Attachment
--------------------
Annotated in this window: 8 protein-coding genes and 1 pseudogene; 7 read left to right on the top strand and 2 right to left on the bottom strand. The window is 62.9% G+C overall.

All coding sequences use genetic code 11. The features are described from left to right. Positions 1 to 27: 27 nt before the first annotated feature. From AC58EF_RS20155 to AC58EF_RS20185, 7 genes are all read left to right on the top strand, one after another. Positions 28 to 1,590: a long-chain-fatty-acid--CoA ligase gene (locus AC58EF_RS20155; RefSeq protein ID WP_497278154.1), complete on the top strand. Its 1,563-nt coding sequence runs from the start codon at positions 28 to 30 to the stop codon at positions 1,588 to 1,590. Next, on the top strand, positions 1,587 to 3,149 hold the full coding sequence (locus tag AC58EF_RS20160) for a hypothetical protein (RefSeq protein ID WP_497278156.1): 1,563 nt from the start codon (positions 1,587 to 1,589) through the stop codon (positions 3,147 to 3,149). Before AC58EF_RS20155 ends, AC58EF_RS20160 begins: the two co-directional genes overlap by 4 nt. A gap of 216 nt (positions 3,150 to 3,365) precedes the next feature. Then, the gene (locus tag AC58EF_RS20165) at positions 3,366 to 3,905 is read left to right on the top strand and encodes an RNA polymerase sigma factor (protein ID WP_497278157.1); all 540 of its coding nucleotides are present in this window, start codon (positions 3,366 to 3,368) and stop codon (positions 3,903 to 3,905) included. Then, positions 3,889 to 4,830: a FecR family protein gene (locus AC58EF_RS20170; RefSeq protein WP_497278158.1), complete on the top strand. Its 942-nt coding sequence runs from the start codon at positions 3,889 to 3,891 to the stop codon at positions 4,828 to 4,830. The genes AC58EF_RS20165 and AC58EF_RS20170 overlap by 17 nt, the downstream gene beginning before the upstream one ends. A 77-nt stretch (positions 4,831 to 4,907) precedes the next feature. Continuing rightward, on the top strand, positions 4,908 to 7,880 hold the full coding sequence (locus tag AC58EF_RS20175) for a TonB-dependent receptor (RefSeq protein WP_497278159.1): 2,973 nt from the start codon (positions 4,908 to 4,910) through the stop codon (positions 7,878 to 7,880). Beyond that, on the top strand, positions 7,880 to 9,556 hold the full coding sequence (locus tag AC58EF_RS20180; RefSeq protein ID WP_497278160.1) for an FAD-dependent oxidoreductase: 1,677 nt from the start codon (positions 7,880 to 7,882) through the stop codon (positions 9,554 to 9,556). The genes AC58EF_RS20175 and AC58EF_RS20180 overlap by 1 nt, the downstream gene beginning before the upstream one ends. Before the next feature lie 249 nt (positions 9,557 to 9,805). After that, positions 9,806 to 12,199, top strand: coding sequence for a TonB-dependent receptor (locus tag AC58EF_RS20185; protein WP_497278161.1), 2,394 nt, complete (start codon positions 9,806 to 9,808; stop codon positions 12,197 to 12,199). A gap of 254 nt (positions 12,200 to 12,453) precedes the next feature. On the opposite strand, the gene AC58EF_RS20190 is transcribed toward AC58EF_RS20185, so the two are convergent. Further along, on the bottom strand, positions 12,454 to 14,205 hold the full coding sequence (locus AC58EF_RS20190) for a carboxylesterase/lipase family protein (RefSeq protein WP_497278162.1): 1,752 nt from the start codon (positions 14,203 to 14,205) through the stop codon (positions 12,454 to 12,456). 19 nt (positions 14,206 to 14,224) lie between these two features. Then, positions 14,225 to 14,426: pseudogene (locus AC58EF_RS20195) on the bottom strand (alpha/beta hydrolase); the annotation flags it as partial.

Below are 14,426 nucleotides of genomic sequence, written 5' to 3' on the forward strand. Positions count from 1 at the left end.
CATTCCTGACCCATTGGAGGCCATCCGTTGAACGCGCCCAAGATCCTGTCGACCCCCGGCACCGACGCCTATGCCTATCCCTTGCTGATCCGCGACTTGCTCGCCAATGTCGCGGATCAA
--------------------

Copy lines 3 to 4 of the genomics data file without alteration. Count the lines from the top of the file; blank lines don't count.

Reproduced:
Below are 14,426 nucleotides of genomic sequence, written 5' to 3' on the forward strand. Positions count from 1 at the left end.
CATTCCTGACCCATTGGAGGCCATCCGTTGAACGCGCCCAAGATCCTGTCGACCCCCGGCACCGACGCCTATGCCTATCCCTTGCTGATCCGCGACTTGCTCGCCAATGTCGCGGATCAA